(Photo: Arkansas School for Mathematics, Sciences and the Arts)
From Arkansas School for Mathematics, Sciences and the Arts:
HOT SPRINGS - Members of the Arkansas State Chamber of Commerce Leadership Arkansas Class VII recently visited the Arkansas School for Mathematics, Sciences and the Arts for a firsthand look at the educational opportunities the school provides students from across the state.
Leadership Arkansas is a program designed to take a statewide view of the economic and political challenges that the state faces. The program offers community leaders from across Arkansas an opportunity to have a greater impact in and for their communities.
Class VII has 42 members who represent 18 communities from around the state, said Susie P. Marks, senior vice president of programs for the Arkansas State Chamber of Commerce. Marks and several class members visited ASMSA on April 12.
Class members visited with Director Corey Alderdice; Gregory Reed, director of the Office of Institutional Advancement; and several ASMSA students.
During his visit with the Leadership Arkansas class, Alderdice spoke about the vital role ASMSA plays in preparing its students for their future educational careers.
He said that the school's residential environment offers the students some unique opportunities to be in a community "not just of age peers, but intellectual peers; students who get just as excited talking about science and math and art as most students do talking about Taylor Swift, Justin Bieber and the NCAA basketball tournament.
"Especially if you're coming from a rural area where you don't have a lot of people who kind of share those similar interests; it can be a bit isolating. So to finally be in a vibrant community of over 200 other talented and motivated young people like yourself makes a difference on your outlook of things."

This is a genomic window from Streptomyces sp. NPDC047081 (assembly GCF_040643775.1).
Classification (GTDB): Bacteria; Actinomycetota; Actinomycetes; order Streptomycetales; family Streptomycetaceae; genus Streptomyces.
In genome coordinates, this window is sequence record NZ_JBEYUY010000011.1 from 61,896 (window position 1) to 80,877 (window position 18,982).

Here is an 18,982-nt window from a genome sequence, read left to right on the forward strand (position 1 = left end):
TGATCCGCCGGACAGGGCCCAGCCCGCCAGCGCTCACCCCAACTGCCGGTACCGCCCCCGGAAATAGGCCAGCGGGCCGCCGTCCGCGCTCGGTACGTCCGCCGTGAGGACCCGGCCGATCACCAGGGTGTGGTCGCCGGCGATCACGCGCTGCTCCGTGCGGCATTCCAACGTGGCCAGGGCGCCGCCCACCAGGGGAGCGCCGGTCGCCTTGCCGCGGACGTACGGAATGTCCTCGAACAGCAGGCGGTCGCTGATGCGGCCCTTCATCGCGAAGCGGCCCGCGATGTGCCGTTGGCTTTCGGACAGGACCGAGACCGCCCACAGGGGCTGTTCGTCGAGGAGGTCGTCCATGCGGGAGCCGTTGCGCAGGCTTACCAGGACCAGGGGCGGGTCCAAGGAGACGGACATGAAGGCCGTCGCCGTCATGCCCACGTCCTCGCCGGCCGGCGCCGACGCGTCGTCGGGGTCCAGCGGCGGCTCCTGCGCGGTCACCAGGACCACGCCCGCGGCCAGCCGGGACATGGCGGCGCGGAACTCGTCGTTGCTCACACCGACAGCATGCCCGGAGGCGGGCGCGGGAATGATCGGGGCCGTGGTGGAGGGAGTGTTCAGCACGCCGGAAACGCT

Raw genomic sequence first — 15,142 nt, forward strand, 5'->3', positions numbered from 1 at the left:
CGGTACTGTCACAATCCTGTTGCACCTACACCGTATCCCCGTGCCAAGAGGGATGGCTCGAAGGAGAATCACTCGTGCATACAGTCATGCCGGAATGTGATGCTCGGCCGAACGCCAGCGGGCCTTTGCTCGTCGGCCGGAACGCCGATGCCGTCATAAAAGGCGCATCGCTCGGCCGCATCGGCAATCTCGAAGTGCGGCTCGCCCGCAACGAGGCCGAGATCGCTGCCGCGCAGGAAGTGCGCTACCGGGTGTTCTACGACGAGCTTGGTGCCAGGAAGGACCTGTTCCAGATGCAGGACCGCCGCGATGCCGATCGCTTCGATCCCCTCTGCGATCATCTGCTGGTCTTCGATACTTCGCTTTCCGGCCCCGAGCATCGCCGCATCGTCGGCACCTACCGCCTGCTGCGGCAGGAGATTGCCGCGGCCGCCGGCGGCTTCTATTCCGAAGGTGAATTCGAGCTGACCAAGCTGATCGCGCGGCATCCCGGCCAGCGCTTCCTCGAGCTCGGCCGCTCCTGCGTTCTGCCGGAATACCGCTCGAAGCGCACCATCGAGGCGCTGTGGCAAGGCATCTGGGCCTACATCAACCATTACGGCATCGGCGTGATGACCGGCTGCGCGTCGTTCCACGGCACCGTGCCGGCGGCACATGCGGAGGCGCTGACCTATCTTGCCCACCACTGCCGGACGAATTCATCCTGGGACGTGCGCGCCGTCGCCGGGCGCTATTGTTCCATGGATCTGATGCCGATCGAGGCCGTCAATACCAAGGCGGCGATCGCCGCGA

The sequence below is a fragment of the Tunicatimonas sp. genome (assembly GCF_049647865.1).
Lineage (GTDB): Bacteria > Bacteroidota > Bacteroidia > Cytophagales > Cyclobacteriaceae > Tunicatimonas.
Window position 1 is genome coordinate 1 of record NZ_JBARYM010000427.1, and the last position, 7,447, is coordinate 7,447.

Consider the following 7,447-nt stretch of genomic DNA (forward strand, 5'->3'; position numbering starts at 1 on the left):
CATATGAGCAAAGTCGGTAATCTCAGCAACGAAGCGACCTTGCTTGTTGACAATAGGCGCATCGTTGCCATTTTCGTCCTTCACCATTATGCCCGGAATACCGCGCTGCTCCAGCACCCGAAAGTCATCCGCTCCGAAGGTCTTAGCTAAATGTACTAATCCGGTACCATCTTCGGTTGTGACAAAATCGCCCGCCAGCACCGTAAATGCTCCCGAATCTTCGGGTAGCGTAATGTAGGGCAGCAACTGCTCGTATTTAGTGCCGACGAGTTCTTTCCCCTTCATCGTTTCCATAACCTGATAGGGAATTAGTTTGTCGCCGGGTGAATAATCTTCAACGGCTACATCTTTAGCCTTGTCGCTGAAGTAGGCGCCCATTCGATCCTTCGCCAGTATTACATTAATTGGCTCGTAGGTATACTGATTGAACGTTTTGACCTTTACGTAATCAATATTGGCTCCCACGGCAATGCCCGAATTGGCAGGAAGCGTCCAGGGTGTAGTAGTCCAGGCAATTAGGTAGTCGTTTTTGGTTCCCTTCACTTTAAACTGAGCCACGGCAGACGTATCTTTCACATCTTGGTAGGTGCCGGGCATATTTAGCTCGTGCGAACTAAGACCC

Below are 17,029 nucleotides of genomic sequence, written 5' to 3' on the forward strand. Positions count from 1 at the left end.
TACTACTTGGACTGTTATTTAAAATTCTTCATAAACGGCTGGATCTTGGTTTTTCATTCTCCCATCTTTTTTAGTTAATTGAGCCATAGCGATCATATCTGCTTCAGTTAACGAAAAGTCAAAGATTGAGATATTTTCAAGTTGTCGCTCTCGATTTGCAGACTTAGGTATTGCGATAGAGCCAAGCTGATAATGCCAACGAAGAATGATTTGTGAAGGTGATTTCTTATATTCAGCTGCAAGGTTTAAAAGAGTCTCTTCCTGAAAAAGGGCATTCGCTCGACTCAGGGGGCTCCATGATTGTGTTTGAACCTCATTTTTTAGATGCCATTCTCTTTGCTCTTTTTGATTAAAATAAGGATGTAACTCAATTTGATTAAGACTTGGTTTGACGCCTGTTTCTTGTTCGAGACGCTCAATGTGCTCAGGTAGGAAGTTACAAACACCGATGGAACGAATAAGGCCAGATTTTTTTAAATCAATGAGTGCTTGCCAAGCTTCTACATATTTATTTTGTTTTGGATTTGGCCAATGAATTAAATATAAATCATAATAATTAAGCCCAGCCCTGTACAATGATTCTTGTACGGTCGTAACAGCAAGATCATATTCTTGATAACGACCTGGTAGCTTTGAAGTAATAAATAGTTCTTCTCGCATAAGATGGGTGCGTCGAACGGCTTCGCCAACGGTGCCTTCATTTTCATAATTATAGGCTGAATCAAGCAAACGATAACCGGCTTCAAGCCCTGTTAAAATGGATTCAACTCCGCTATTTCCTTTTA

To give the members of the leadership class an idea of how well ASMSA's students perform, Alderdice spoke about the Governor's Distinguished Scholarship. The scholarship provides up to $10,000 per year to cover tuition, mandatory fees and room and board to 300 students from Arkansas.
To qualify for the scholarship, students must have a 3.5 grade point average and a 32 composite score on the ACT. A maximum of 300 scholarships are awarded. Alderdice said there are about 380 students a year who qualify for the scholarship. This year, ASMSA has 32 students who will qualify for the scholarship.
"If we estimate that the total number of applicants go up to 400, that's 8 percent of the eligible students for the top scholarship award in the state come from one institution alone," Alderdice said.
He said it is important that the state address the needs of these academically talented students because Arkansas does not need to experience a "brain drain of these young people leaving to go elsewhere. We want them to find the right fit for their college education, but certainly Arkansas public and private universities want to draw on the talents of these young people as well."
Leadership Arkansas class members took a student-led tour of the school, visiting the academic building and the Student Center.
"I was extremely impressed with what I learned about ASMSA," Marks said via email after the visit. "The diversity in the educational programming can certainly serve as an educational model for other Arkansas schools. Meeting students from a wide array of school districts was also refreshing. This helps us understand that true learning can come from any economic situation through dedication."
Chris Calvin, a cold mill project supervisor for Nucor Steel-Arkansas in northeast Arkansas and a member of the class, said he also was impressed with the school.
"The new dormitory building was especially nice, providing a safe, structured environment conducive to learning," Calvin said. "Most of all, our tour guides were students who raved about their experiences at ASMSA. The curriculum is both challenging and rewarding, preparing the students for success at the university level and beyond."
Marks said ASMSA also serves to meet the needs for science, technology, engineering and math education to build a better business environment in the state.
"An educated workforce is one of the cornerstones of any community's success," she said. "STEM education brings innovation and fresh thinking to a new kind of highly skilled and educated workforce. A type of workforce most of our current employer base seeks.
"Entrepreneurs also grow out of STEM education to support our local economy. Innovative thinking, a willingness to reinvest locally, and a calculated risk to link business with education are the key to success in our local communities."